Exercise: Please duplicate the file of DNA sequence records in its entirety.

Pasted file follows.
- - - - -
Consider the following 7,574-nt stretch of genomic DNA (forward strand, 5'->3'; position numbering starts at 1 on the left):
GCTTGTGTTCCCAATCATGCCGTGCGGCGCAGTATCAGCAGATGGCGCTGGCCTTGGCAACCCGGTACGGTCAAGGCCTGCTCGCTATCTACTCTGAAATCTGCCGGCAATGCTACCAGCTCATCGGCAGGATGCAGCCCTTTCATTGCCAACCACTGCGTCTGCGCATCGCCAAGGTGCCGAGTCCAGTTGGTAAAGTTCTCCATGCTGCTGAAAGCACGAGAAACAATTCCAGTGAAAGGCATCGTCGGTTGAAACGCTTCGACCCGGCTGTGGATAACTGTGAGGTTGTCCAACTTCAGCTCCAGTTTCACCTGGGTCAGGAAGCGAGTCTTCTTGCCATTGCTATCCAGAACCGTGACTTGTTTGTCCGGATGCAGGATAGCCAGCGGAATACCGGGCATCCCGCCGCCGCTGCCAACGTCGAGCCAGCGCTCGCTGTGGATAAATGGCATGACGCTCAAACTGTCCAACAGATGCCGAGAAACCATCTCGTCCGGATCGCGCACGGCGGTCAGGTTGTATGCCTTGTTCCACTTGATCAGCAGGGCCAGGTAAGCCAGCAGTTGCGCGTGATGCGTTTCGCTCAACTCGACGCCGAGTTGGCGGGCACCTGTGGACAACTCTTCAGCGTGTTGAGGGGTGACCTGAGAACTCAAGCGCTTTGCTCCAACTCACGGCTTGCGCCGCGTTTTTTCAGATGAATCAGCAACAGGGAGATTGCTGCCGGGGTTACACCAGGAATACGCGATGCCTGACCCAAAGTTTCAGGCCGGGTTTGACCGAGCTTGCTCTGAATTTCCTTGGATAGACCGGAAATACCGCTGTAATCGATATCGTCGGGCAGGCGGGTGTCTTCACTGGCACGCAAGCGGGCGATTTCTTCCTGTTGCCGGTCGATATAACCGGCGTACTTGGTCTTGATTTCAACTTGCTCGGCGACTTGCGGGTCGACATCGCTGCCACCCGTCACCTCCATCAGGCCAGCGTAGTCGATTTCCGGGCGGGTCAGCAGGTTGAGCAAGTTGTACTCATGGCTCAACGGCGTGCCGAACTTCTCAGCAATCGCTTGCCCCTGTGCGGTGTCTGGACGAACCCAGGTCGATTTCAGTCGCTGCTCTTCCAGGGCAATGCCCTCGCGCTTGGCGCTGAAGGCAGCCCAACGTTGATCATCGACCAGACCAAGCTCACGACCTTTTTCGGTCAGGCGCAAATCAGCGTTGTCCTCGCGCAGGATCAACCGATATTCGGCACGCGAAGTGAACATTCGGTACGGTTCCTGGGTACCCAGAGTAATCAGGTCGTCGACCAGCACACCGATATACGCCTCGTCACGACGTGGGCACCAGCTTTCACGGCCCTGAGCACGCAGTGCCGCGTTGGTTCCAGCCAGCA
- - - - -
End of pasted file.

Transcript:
Consider the following 7,574-nt stretch of genomic DNA (forward strand, 5'->3'; position numbering starts at 1 on the left):
GCTTGTGTTCCCAATCATGCCGTGCGGCGCAGTATCAGCAGATGGCGCTGGCCTTGGCAACCCGGTACGGTCAAGGCCTGCTCGCTATCTACTCTGAAATCTGCCGGCAATGCTACCAGCTCATCGGCAGGATGCAGCCCTTTCATTGCCAACCACTGCGTCTGCGCATCGCCAAGGTGCCGAGTCCAGTTGGTAAAGTTCTCCATGCTGCTGAAAGCACGAGAAACAATTCCAGTGAAAGGCATCGTCGGTTGAAACGCTTCGACCCGGCTGTGGATAACTGTGAGGTTGTCCAACTTCAGCTCCAGTTTCACCTGGGTCAGGAAGCGAGTCTTCTTGCCATTGCTATCCAGAACCGTGACTTGTTTGTCCGGATGCAGGATAGCCAGCGGAATACCGGGCATCCCGCCGCCGCTGCCAACGTCGAGCCAGCGCTCGCTGTGGATAAATGGCATGACGCTCAAACTGTCCAACAGATGCCGAGAAACCATCTCGTCCGGATCGCGCACGGCGGTCAGGTTGTATGCCTTGTTCCACTTGATCAGCAGGGCCAGGTAAGCCAGCAGTTGCGCGTGATGCGTTTCGCTCAACTCGACGCCGAGTTGGCGGGCACCTGTGGACAACTCTTCAGCGTGTTGAGGGGTGACCTGAGAACTCAAGCGCTTTGCTCCAACTCACGGCTTGCGCCGCGTTTTTTCAGATGAATCAGCAACAGGGAGATTGCTGCCGGGGTTACACCAGGAATACGCGATGCCTGACCCAAAGTTTCAGGCCGGGTTTGACCGAGCTTGCTCTGAATTTCCTTGGATAGACCGGAAATACCGCTGTAATCGATATCGTCGGGCAGGCGGGTGTCTTCACTGGCACGCAAGCGGGCGATTTCTTCCTGTTGCCGGTCGATATAACCGGCGTACTTGGTCTTGATTTCAACTTGCTCGGCGACTTGCGGGTCGACATCGCTGCCACCCGTCACCTCCATCAGGCCAGCGTAGTCGATTTCCGGGCGGGTCAGCAGGTTGAGCAAGTTGTACTCATGGCTCAACGGCGTGCCGAACTTCTCAGCAATCGCTTGCCCCTGTGCGGTGTCTGGACGAACCCAGGTCGATTTCAGTCGCTGCTCTTCCAGGGCAATGCCCTCGCGCTTGGCGCTGAAGGCAGCCCAACGTTGATCATCGACCAGACCAAGCTCACGACCTTTTTCGGTCAGGCGCAAATCAGCGTTGTCCTCGCGCAGGATCAACCGATATTCGGCACGCGAAGTGAACATTCGGTACGGTTCCTGGGTACCCAGAGTAATCAGGTCGTCGACCAGCACACCGATATACGCCTCGTCACGACGTGGGCACCAGCTTTCACGGCCCTGAGCACGCAGTGCCGCGTTGGTTCCAGCCAGCA